Nomad Press is a small, "fiercely independent" book publishing company based in Colorado. It's run by Deborah Robson, a writer, editor, knitter, and now, a Linux user.
Two Linux allies are taking a leaf out of their opponents' book as they try to prevent software patents from dragging open source into a mire of patent-infringement lawsuits. Red Hat will finance outside programmers' efforts to obtain patents that may be used freely by open source developers, the top Linux seller said on Tuesday at the LinuxWorld Conference and Expo.
Would it bother you if the only browser you could use to preregister a copyright claim with the United States Copyright Office is Internet Explorer, version 5.1 and higher? Well, you might be getting bothered real soon, because that is what the Library of Congress has in mind.
Distrowatch reports - Currently, SUSE Linux 10.0 Beta 1 (code name: Prague) is an unsupported, open source only, preliminary edition of SUSE Linux that contains bleeding-edge packages and represents the latest development snapshot. If you intend to test for bugs or contribute patches, this version is for you... OSDir has some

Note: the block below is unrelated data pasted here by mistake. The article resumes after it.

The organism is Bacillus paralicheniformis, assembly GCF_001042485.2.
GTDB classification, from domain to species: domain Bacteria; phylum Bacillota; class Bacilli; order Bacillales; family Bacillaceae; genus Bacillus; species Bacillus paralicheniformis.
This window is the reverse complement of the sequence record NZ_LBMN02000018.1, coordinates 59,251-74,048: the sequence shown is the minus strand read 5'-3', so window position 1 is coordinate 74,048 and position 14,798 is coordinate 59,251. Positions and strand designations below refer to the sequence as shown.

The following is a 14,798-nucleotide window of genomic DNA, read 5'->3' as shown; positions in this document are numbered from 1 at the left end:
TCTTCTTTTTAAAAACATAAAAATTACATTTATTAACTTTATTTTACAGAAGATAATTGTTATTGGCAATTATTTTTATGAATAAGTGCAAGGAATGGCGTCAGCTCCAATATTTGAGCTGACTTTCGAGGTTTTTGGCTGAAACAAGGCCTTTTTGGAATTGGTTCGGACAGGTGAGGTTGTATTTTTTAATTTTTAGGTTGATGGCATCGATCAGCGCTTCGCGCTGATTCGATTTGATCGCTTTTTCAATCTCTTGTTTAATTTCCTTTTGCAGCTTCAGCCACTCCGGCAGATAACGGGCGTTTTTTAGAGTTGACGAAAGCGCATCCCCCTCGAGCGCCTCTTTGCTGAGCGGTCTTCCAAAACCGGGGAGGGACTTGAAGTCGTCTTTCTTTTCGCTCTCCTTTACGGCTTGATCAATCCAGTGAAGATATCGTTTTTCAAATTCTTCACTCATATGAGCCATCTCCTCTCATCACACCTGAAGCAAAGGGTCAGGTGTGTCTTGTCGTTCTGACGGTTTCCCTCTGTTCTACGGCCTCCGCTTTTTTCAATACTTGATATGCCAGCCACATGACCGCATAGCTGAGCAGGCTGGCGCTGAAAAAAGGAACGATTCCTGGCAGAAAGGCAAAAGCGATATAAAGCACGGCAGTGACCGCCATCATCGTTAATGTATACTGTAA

This week's tech conference in San Francisco still went by the name LinuxWorld. But the Linux operating system was only a part of what went on there. Attendees pitched databases, software to manage customer data, security add-on programs and scores of other products — some of it compatible with Linux's rival, Microsoft Windows. Rather than zero in on Linux, the conference has broadened its focus to include all open-source software — code that's developed and shared freely. Though Linux is still the poster child of open-source programming, it's far from alone.
Central Scotland Police, which pioneered the use of open source, including Linux desktops, has begun implementing a major Microsoft-based IT overhaul. The force is to replace much of its open source infrastructure, which was introduced from 2000, with Microsoft technology, including Windows Server 2003, Windows XP and Microsoft Office